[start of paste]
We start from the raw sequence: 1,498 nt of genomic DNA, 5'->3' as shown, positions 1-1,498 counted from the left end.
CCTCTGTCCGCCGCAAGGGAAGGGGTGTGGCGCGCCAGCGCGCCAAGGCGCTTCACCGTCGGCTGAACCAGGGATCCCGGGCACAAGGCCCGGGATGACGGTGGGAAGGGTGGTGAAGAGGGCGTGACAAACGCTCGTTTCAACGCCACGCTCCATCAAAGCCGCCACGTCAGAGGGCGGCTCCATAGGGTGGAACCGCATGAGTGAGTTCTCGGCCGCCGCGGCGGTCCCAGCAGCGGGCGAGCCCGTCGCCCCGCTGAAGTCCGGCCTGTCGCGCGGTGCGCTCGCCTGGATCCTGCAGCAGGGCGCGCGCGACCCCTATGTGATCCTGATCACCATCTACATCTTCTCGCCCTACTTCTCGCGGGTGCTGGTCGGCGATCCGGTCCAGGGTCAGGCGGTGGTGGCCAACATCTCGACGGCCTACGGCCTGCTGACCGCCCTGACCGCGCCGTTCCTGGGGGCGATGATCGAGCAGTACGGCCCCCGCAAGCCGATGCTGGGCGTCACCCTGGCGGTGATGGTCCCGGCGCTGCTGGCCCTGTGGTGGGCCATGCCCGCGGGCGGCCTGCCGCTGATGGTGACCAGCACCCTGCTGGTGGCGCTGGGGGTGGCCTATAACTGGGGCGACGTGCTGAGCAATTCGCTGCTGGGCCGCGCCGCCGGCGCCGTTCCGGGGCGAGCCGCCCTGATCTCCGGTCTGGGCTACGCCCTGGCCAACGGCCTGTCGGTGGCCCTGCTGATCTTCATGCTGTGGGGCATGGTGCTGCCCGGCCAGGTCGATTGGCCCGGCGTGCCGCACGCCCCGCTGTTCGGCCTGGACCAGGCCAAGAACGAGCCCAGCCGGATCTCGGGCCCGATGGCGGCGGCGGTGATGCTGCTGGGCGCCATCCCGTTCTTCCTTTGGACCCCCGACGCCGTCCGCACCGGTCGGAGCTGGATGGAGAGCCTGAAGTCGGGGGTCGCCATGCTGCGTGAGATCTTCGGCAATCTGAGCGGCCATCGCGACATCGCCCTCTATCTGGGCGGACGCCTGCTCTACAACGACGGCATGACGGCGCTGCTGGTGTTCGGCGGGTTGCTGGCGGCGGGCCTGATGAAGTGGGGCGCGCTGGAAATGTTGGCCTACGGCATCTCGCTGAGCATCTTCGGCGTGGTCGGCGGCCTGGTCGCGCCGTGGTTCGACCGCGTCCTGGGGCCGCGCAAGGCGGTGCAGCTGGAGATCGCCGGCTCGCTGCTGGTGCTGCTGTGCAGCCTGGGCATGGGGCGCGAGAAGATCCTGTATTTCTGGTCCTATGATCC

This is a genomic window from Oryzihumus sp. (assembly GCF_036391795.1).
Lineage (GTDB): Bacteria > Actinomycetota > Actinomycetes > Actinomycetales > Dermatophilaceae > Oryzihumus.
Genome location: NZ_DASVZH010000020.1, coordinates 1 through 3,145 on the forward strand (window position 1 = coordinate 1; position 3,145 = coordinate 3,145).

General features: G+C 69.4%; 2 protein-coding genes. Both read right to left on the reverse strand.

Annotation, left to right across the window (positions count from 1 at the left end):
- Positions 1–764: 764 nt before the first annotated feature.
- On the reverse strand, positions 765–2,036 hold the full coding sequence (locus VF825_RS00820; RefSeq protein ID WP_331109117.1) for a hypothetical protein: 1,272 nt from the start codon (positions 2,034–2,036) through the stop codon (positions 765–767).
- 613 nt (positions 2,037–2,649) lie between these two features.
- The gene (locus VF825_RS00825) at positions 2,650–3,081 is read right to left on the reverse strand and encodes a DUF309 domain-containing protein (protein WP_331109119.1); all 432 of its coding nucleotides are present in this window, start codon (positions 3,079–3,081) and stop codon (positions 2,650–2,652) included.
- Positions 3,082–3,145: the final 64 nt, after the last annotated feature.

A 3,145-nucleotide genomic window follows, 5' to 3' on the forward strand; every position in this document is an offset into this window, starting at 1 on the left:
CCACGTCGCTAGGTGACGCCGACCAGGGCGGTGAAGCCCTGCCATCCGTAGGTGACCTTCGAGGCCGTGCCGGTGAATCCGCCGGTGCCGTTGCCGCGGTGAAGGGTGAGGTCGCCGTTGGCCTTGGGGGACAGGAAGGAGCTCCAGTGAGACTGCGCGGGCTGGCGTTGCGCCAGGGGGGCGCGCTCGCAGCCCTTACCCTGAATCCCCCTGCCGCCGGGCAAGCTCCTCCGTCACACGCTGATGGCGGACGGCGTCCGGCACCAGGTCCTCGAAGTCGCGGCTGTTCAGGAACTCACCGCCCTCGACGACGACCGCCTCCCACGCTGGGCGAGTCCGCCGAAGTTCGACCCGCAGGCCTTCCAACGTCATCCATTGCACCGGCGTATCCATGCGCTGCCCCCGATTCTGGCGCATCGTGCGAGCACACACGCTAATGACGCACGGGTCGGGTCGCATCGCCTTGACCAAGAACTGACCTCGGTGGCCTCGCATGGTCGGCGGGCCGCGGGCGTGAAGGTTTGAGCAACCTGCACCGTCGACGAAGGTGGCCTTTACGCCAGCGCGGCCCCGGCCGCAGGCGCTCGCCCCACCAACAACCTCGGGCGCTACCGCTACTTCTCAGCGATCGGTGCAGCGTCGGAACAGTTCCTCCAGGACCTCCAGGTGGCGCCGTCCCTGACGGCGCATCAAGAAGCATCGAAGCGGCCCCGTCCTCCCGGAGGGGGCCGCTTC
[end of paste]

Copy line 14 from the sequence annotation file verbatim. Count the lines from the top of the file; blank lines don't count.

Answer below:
CCACGTCGCTAGGTGACGCCGACCAGGGCGGTGAAGCCCTGCCATCCGTAGGTGACCTTCGAGGCCGTGCCGGTGAATCCGCCGGTGCCGTTGCCGCGGTGAAGGGTGAGGTCGCCGTTGGCCTTGGGGGACAGGAAGGAGCTCCAGTGAGACTGCGCGGGCTGGCGTTGCGCCAGGGGGGCGCGCTCGCAGCCCTTACCCTGAATCCCCCTGCCGCCGGGCAAGCTCCTCCGTCACACGCTGATGGCGGACGGCGTCCGGCACCAGGTCCTCGAAGTCGCGGCTGTTCAGGAACTCACCGCCCTCGACGACGACCGCCTCCCACGCTGGGCGAGTCCGCCGAAGTTCGACCCGCAGGCCTTCCAACGTCATCCATTGCACCGGCGTATCCATGCGCTGCCCCCGATTCTGGCGCATCGTGCGAGCACACACGCTAATGACGCACGGGTCGGGTCGCATCGCCTTGACCAAGAACTGACCTCGGTGGCCTCGCATGGTCGGCGGGCCGCGGGCGTGAAGGTTTGAGCAACCTGCACCGTCGACGAAGGTGGCCTTTACGCCAGCGCGGCCCCGGCCGCAGGCGCTCGCCCCACCAACAACCTCGGGCGCTACCGCTACTTCTCAGCGATCGGTGCAGCGTCGGAACAGTTCCTCCAGGACCTCCAGGTGGCGCCGTCCCTGACGGCGCATCAAGAAGCATCGAAGCGGCCCCGTCCTCCCGGAGGGGGCCGCTTC